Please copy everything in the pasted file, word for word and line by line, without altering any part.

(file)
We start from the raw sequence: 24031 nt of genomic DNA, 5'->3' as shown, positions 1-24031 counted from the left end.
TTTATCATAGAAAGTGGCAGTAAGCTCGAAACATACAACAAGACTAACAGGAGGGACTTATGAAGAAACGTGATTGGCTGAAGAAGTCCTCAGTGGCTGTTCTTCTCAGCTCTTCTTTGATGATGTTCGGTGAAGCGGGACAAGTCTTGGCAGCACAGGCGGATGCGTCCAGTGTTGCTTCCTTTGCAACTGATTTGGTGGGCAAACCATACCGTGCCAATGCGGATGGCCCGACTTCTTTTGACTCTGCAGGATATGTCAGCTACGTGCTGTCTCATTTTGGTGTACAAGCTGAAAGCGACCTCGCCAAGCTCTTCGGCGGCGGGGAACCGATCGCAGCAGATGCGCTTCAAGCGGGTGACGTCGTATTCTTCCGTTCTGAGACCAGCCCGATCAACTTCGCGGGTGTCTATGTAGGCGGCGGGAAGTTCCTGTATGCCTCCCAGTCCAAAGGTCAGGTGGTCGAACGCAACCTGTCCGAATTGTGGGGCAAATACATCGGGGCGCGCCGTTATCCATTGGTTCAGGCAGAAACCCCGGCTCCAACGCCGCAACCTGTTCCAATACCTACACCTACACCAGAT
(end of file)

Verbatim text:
We start from the raw sequence: 24031 nt of genomic DNA, 5'->3' as shown, positions 1-24031 counted from the left end.
TTTATCATAGAAAGTGGCAGTAAGCTCGAAACATACAACAAGACTAACAGGAGGGACTTATGAAGAAACGTGATTGGCTGAAGAAGTCCTCAGTGGCTGTTCTTCTCAGCTCTTCTTTGATGATGTTCGGTGAAGCGGGACAAGTCTTGGCAGCACAGGCGGATGCGTCCAGTGTTGCTTCCTTTGCAACTGATTTGGTGGGCAAACCATACCGTGCCAATGCGGATGGCCCGACTTCTTTTGACTCTGCAGGATATGTCAGCTACGTGCTGTCTCATTTTGGTGTACAAGCTGAAAGCGACCTCGCCAAGCTCTTCGGCGGCGGGGAACCGATCGCAGCAGATGCGCTTCAAGCGGGTGACGTCGTATTCTTCCGTTCTGAGACCAGCCCGATCAACTTCGCGGGTGTCTATGTAGGCGGCGGGAAGTTCCTGTATGCCTCCCAGTCCAAAGGTCAGGTGGTCGAACGCAACCTGTCCGAATTGTGGGGCAAATACATCGGGGCGCGCCGTTATCCATTGGTTCAGGCAGAAACCCCGGCTCCAACGCCGCAACCTGTTCCAATACCTACACCTACACCAGAT